Macbeth is not Shakespeare’s most complex play, but it is one of his most thrilling and emotionally intense. Shakespeare’s other major tragedies explore the intellectual dilemmas faced by the characters, while Macbeth meteorically rises and plummets from beginning to end.
Essential Questions For Macbeth:
How does ambition motivate people, as both a positive and negative trait?
When do you feel guilt, and when do you experience remorse?
To what extent, and in what ways does power affect a person's actions?
[ELA-Literacy/RL/11-12/2] Determine two or more themes or central ideas of a text and analyze their development over the course of the text, including how they interact and build on one another to produce a complex account; provide an objective summary of the text
[ELA-Literacy/RL/11-12/3] Analyze the impact of the author’s choices regarding how to develop and relate elements of a story or drama (e.g., where a story is set, how the action is ordered, how the characters are introduced and developed)
[ELA-Literacy/RL/11-12/5] Analyze how an author’s choices concerning how to structure specific parts of a text (e.g., the choice of where to begin or end a story, the choice to provide a comedic or tragic resolution) contribute to its overall structure and meaning as well as its aesthetic impact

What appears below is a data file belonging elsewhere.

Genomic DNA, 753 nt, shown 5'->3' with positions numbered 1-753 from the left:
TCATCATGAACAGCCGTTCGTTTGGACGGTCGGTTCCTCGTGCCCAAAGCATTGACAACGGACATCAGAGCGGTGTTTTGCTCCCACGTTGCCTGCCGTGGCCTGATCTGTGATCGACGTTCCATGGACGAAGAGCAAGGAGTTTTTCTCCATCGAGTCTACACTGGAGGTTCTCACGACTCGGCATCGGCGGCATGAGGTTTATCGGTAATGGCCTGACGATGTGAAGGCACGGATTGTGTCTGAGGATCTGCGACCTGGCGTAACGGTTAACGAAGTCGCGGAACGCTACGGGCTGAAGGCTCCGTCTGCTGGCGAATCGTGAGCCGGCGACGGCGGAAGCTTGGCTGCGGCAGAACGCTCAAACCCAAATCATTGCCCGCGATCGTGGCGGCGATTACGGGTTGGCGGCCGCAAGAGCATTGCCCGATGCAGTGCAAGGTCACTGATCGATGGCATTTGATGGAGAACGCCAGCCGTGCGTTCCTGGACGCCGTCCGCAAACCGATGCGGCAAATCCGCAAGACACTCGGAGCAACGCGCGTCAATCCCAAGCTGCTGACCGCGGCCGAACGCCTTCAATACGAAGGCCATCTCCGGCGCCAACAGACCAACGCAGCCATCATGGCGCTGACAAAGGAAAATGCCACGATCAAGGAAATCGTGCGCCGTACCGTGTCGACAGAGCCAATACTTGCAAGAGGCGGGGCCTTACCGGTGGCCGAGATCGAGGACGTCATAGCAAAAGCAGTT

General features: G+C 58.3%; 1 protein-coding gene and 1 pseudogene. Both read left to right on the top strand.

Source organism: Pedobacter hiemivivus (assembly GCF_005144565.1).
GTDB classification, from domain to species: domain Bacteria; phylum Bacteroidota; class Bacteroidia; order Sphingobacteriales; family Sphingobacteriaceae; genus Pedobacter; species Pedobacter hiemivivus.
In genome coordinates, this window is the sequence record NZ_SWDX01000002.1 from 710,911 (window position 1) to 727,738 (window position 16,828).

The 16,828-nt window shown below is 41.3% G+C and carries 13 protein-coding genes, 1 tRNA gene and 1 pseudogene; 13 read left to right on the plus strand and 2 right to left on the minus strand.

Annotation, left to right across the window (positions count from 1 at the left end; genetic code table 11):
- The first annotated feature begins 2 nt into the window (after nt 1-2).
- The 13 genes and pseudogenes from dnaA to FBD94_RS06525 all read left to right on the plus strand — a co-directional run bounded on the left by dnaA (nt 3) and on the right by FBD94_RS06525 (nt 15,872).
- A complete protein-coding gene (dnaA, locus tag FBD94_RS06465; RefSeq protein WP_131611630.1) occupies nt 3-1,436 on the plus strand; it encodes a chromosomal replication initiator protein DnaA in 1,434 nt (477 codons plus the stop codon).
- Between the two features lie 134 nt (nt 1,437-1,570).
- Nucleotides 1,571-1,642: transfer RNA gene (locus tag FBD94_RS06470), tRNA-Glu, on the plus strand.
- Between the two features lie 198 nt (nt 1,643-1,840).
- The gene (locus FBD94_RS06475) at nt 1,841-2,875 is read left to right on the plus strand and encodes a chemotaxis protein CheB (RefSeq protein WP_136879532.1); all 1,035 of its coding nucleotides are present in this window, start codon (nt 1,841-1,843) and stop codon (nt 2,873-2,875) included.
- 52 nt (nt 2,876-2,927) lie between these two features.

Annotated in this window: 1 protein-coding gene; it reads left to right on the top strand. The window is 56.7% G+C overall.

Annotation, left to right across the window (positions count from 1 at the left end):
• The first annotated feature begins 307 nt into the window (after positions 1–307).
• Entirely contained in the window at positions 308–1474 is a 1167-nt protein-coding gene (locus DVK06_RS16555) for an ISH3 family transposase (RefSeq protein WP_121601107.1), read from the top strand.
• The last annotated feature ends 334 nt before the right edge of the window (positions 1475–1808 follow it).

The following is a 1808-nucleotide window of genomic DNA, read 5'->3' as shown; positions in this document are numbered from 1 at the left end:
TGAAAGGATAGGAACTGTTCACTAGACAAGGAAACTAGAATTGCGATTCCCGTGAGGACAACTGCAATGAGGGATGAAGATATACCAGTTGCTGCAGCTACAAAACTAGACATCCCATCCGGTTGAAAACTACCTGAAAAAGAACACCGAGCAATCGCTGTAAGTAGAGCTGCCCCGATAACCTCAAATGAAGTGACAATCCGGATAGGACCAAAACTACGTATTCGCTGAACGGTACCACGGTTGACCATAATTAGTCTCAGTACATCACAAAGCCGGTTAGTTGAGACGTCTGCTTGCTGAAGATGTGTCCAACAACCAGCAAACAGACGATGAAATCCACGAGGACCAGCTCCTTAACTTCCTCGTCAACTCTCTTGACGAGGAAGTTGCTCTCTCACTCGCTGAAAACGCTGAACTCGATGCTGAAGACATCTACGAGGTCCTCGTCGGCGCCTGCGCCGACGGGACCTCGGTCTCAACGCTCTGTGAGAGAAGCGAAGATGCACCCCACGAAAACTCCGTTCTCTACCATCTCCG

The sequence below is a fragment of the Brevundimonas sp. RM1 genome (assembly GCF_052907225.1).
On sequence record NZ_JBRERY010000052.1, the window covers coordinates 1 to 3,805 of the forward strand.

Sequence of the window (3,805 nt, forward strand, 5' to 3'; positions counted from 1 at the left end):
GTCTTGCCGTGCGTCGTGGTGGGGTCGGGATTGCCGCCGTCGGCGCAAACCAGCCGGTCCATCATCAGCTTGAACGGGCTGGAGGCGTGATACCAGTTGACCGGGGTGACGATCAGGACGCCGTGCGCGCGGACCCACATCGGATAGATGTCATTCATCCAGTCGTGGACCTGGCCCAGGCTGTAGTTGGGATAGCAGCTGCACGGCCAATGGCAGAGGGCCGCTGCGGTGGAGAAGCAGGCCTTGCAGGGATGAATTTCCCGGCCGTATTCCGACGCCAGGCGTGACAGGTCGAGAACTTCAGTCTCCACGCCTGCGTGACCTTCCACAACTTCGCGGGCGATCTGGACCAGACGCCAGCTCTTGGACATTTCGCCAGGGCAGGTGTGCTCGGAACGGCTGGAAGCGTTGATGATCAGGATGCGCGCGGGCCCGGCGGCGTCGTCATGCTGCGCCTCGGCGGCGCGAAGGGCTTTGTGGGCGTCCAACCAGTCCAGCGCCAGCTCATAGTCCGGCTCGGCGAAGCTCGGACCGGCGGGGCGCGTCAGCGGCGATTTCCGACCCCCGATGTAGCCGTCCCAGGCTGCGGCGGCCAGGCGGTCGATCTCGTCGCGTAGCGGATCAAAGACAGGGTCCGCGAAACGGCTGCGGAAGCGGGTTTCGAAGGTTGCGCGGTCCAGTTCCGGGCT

A common activity using Storyboard That is for students to create a diagram of the five act structure to show the sequence of events from the play. Not only is this a great way to teach the parts of a plot, but also to reinforce major actions from the play and help students develop a greater understanding of literary structures. Read more about the five act structure in our article!